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Author Topic: 2012 Site 2  (Read 3204 times)

fredg

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2012 Site 2
« on: June 15, 2012, 07:34:03 PM »
This site is Ophry apifera only.
A narrow strip of grass besides a main road belonging to an empty small factory.Took a trip over yesterday and it's far too early. I did spot about a dozen plants but only the one in flower so far.
The Dactylorhiza on Site 1 just down the road are slow this year too. I'll revisit in a couple of weeks.
Fred
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Maggi Young

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Re: 2012 Site 2
« Reply #1 on: June 15, 2012, 08:13:48 PM »
Fred, your great photos here- and in other threads, are showing me how variable the Ophrys apifera are.... so many little faces.
Margaret Young in Aberdeen, North East Scotland Zone 7 -ish!

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fredg

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Re: 2012 Site 2
« Reply #2 on: June 16, 2012, 11:21:27 AM »
That's why I'd like to get to this very limited site at the optimum time Maggi.
I would like to record  the variation in markings of the small community, which is probably formed from the one genetic source, while the flowers are in prime condition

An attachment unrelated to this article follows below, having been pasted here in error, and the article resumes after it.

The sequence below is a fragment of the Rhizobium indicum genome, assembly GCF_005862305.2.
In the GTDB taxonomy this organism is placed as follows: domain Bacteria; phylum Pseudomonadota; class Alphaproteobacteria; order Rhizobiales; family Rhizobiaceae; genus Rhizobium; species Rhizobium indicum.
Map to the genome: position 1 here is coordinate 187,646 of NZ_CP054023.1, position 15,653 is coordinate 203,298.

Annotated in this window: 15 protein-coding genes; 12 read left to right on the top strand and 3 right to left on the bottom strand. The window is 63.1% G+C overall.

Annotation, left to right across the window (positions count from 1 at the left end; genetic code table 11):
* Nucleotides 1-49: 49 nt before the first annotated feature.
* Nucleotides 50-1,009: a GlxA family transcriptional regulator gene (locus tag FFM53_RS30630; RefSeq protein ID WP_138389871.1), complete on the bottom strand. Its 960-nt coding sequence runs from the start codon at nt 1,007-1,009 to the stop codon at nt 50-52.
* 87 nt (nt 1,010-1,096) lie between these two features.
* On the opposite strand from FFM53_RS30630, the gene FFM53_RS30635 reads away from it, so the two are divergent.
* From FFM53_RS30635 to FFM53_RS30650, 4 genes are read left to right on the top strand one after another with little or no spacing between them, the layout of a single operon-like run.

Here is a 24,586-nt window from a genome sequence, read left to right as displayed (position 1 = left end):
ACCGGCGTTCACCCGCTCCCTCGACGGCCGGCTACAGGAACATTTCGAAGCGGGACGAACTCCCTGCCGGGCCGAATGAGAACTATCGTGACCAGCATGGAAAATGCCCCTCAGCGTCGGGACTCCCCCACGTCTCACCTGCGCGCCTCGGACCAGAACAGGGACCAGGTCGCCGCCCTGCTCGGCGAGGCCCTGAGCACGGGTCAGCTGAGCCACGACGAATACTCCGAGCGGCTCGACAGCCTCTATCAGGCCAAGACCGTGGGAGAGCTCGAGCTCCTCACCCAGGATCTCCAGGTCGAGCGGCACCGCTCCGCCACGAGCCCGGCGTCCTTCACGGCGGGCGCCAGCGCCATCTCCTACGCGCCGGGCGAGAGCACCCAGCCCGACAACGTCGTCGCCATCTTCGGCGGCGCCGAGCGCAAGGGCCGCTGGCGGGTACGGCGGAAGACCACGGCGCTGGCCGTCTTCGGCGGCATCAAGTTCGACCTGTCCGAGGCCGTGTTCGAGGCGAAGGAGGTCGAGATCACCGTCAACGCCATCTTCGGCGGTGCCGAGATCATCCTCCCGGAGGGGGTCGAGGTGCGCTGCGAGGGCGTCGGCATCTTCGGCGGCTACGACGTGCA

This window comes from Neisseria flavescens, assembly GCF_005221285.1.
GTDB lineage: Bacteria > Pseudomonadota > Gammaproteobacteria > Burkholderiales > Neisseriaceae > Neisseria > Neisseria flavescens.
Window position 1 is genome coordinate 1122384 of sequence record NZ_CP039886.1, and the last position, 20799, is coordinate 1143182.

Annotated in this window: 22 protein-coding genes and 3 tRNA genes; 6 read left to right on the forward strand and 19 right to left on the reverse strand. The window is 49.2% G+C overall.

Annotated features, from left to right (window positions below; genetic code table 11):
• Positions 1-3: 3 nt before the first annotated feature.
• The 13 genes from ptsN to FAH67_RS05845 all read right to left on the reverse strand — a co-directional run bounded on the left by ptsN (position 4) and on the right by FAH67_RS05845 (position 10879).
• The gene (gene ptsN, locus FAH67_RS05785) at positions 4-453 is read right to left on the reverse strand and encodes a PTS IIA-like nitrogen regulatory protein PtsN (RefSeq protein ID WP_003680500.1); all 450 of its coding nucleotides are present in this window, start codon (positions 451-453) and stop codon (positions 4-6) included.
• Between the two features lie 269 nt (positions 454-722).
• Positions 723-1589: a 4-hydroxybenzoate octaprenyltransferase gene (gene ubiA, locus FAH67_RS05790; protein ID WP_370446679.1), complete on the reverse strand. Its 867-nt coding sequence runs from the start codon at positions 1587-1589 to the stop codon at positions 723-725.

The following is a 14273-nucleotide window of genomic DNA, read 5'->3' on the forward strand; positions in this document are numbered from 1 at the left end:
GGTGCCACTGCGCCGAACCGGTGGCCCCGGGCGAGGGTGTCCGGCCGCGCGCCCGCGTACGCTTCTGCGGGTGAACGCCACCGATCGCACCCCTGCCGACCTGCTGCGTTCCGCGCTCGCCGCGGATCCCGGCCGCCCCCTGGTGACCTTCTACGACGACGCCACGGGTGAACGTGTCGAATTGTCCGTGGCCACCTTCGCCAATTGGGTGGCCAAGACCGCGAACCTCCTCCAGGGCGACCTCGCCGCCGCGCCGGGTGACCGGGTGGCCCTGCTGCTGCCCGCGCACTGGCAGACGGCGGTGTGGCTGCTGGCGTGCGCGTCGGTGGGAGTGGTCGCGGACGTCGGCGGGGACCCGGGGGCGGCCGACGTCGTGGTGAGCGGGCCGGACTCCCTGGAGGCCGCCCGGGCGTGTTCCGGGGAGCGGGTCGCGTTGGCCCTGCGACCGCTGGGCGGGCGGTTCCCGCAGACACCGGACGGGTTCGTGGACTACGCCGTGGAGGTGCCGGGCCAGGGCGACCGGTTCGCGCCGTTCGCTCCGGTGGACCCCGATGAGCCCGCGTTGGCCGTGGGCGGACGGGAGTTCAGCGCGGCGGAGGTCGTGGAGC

Already I have noticed three plants with their inflorecence broken off  :(
Fred
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fredg

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Re: 2012 Site 2
« Reply #3 on: July 06, 2012, 11:39:12 AM »
I returned to this site as promised.
I hope people aren't getting bored with photos of Ophrys apifera, there's just so many plants this year.
Fred
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Maggi Young

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Re: 2012 Site 2
« Reply #4 on: July 06, 2012, 12:11:29 PM »
I find these pictures to be a fascinating record of the subtle variations in the markings ofthese flowers.
And,  even though Peter H. points out elsewhere, these orchids can be locally plentiful, I think it is a good thing that we can all see and share in the pleasure of them - especially those of us without such treasures in our area. 
Margaret Young in Aberdeen, North East Scotland Zone 7 -ish!

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ronm

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Re: 2012 Site 2
« Reply #5 on: July 06, 2012, 12:29:58 PM »
I'm very much enjoying seeing them all Fred.  :o 8)
I hope you can continue to post pictures in this volume for years to come.

ronm

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Re: 2012 Site 2
« Reply #6 on: July 06, 2012, 12:57:01 PM »
Excuse my ignorance please Fred. In 22012e are the pale flowers just older, or are they truly paler versions of the 'norm'? How many plants are in this picture?

fredg

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Re: 2012 Site 2
« Reply #7 on: July 06, 2012, 01:04:08 PM »
There are two stems in that picture Ron, each of which has light (older) and dark flowers.